Her mother might not have bonded with her but her father made sure she would live in this world as he sees it and not what others might want her to see making sure she did not care about her mother nor did she respond to her wishes or commands. The author created a child who lived for her father’s acceptance and love and hated her mother. She was raised to respect him and not worry about the fact that her mother was ripped from the lives of others, her life and never grew up to be anything or anyone on her own.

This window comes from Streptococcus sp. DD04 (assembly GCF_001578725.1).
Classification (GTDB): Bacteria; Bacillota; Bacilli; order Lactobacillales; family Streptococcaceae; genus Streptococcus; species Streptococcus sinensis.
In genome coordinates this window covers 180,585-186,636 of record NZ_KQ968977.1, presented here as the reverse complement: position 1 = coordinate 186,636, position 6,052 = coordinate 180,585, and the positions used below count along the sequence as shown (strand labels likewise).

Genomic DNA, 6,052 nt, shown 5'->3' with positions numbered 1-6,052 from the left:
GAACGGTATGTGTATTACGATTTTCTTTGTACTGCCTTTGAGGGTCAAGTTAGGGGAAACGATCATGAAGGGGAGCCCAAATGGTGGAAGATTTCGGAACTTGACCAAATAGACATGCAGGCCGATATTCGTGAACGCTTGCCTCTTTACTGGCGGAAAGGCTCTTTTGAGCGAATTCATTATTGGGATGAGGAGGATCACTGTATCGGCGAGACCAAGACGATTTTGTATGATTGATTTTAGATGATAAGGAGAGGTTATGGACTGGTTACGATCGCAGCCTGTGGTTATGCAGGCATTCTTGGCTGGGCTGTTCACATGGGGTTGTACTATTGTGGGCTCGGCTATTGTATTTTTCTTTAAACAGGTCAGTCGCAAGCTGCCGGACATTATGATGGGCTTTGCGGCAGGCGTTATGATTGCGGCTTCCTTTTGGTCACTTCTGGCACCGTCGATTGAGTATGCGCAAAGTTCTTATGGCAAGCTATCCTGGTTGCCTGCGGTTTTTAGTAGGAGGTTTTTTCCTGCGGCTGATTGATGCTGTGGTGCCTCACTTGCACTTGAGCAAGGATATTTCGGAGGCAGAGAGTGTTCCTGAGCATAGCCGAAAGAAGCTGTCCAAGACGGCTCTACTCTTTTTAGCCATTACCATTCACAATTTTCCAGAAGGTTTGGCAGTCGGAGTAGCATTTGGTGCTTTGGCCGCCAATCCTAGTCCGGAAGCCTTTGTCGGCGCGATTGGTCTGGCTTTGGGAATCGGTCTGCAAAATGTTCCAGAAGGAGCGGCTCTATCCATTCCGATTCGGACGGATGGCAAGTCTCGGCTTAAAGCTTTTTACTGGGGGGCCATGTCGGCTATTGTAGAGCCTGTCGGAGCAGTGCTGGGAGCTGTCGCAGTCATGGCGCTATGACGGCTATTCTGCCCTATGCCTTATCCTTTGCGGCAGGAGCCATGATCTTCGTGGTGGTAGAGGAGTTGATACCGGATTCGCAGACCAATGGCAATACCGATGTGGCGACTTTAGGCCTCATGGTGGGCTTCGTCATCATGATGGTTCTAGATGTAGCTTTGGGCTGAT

Hearing Helena speak about her father, learning that he tried to drown her mother and seeing the disconnect between them is quite startling. Hearing the voices of both her and her father and vividly seeing him slam a hammer on her thumb hoping she did not break it, trying to teach her a lesson for making a simple child’s mistake, is frightening. A wife that did not ever defend her and a child who defied her mother every step of the way except if her father dared to tell her not too. A wife like his lived with him from the time she was 15 but how many would have gone willingly and what happens when Helena learns she and her mother are being held captive? Why didn’t her mother try to escape for real? Yet, learning about her own children briefly in the present, hearing her words when Stephen takes them away to safety, you wonder what kind of a parent she turned out to be. Smart, brave, having survival skills that most do not and until she was 12 lived in total isolation of others. How do you assimilate? When she tells Stephen about her father and what he’s done and the fact that he’s going to come after her, this changes it all. She seems to disconnect even from him and when he chooses to return to their cabin after taking his children to safety, the reader would have liked more about their relationship hoping he would be a bigger part of the story. Her life was with her father as he used his own blueprint to define it. He was self-absorbed and only worried about what he wanted and any other thoughts would receive punishment. Can Helena trust her feelings for Stephen and why did she really not show much emotion when he returns home? The physical abuse if seem by child services would have been dealt with and his verbal comments were not much better. The descriptions of the marsh, where she lived and hunted helps the reader experience the kills of the beaver, deer and other animals and you can even taste the strange and unusual foods that she was forced to eat. Complacent you might say at times and never really caring about her mother yet the author includes pieces of the Marsh King’s Daughter by Anderson that elaborate on events in this young person’s cabin and how they correlate and mirror some of what Helena experiences in the present. The setting is the wilds of the Upper Peninsula of Michigan and the cabin is isolated and they never have visitors except the addition of Rambo a special dog that her father grew to hate but let her keep. While he is supposedly in prison and then escapes will she understand that she is in danger and needs to open her eyes, take off the lens that area clouding her vision and face reality as she stared into the face of the guard that he killed and watched the police at the scene of the crime.